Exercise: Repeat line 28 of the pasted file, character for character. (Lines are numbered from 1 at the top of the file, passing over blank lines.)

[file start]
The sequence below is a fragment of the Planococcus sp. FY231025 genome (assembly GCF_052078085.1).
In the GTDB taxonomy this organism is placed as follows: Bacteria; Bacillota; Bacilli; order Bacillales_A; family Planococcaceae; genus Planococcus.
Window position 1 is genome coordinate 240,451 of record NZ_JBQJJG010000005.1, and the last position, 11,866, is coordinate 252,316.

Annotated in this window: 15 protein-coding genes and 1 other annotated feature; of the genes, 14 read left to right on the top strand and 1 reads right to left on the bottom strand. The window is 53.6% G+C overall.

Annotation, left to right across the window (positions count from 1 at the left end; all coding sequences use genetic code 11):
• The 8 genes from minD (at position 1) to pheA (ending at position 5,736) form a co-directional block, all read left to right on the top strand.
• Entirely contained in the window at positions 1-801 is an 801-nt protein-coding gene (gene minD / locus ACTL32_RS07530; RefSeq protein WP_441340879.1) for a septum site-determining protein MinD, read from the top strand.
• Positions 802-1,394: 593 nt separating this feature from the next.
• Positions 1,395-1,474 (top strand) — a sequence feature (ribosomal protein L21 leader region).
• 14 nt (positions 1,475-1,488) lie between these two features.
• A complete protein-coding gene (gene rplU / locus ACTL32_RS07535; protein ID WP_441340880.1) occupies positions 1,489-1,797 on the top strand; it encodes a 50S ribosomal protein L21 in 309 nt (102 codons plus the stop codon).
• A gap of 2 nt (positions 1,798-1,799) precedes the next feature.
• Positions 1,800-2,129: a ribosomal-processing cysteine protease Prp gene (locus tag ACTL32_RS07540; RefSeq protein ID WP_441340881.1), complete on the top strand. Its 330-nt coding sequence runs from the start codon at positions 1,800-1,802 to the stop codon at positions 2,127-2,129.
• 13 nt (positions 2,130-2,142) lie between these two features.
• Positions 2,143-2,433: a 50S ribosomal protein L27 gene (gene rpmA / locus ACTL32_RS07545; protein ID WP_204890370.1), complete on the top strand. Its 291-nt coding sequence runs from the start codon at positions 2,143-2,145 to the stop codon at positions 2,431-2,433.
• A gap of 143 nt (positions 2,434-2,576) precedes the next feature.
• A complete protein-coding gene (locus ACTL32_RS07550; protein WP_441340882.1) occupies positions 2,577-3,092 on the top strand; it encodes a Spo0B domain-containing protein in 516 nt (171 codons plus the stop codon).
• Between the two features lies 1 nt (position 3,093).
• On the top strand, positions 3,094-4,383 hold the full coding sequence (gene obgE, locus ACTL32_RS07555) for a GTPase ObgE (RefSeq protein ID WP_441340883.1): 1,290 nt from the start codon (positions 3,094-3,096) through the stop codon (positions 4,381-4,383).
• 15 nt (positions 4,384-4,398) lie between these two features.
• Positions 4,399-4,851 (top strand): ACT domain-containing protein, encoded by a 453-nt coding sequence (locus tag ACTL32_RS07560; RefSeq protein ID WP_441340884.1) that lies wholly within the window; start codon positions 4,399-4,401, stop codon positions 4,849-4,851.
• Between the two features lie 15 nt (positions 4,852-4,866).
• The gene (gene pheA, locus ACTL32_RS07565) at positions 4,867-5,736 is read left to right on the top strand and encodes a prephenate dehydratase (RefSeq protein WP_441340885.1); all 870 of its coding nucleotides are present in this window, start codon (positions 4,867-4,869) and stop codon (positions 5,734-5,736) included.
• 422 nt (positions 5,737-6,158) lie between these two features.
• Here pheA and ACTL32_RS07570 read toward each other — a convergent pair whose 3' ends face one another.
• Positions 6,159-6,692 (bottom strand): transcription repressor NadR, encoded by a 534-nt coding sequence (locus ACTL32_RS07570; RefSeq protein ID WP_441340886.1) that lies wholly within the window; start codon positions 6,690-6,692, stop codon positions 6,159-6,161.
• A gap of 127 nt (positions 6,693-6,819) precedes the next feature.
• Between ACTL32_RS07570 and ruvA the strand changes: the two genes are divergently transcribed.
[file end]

• Between ACTL32_RS07570 and ruvA the strand changes: the two genes are divergently transcribed.